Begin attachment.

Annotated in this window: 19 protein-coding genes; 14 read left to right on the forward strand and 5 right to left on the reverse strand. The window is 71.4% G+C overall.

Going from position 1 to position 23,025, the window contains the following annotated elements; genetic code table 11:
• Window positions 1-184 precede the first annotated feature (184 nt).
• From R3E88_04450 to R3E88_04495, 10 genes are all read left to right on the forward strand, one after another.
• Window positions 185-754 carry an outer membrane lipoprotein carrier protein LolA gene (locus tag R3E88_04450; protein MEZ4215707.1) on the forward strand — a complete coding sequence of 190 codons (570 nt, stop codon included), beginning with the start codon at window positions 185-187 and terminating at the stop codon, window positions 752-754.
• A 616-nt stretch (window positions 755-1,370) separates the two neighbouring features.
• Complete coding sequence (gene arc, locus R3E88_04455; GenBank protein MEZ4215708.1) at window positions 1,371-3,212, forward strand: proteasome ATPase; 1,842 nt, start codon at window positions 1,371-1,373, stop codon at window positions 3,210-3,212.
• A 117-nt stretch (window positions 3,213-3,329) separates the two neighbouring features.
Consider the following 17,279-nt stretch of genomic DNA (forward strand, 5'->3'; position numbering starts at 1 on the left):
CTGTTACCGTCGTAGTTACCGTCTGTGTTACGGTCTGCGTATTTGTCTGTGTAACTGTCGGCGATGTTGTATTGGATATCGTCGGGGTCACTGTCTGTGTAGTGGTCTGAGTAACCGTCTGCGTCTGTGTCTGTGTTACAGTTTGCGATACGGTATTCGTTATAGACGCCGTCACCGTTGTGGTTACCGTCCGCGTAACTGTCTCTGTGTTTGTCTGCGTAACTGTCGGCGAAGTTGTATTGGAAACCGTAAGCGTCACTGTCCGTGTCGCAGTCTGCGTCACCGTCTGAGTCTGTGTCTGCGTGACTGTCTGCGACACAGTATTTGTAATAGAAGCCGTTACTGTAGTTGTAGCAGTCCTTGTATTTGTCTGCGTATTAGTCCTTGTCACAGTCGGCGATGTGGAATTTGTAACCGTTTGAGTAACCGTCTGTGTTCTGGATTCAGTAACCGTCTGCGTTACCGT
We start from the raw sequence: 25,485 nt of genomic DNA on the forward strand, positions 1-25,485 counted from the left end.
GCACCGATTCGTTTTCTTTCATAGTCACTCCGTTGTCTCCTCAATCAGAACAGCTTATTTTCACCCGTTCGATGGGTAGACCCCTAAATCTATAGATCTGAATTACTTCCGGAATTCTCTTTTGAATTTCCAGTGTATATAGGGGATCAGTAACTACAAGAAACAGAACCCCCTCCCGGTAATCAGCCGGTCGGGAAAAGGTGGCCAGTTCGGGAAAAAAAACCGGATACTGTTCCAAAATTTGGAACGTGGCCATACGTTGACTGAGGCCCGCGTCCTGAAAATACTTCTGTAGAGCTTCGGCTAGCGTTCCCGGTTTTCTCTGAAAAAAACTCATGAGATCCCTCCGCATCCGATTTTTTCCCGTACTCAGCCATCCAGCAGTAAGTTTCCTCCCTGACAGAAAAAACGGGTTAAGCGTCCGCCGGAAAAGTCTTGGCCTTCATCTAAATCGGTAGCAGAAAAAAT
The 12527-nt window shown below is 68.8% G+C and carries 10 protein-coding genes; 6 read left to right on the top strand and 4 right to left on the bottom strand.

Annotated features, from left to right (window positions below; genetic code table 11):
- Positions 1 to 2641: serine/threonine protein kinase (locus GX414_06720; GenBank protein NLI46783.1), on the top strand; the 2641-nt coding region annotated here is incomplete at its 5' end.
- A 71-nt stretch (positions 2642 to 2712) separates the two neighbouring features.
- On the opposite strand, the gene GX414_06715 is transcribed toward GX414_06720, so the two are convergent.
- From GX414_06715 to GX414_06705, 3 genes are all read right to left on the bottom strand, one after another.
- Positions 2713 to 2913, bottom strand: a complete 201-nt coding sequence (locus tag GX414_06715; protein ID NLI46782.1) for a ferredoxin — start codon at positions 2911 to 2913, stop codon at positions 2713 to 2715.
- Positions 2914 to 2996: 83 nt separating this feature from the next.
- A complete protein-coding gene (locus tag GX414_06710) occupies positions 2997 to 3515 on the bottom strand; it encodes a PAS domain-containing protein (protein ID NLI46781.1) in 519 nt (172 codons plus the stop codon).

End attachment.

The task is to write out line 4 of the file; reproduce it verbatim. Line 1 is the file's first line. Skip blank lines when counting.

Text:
• From R3E88_04450 to R3E88_04495, 10 genes are all read left to right on the forward strand, one after another.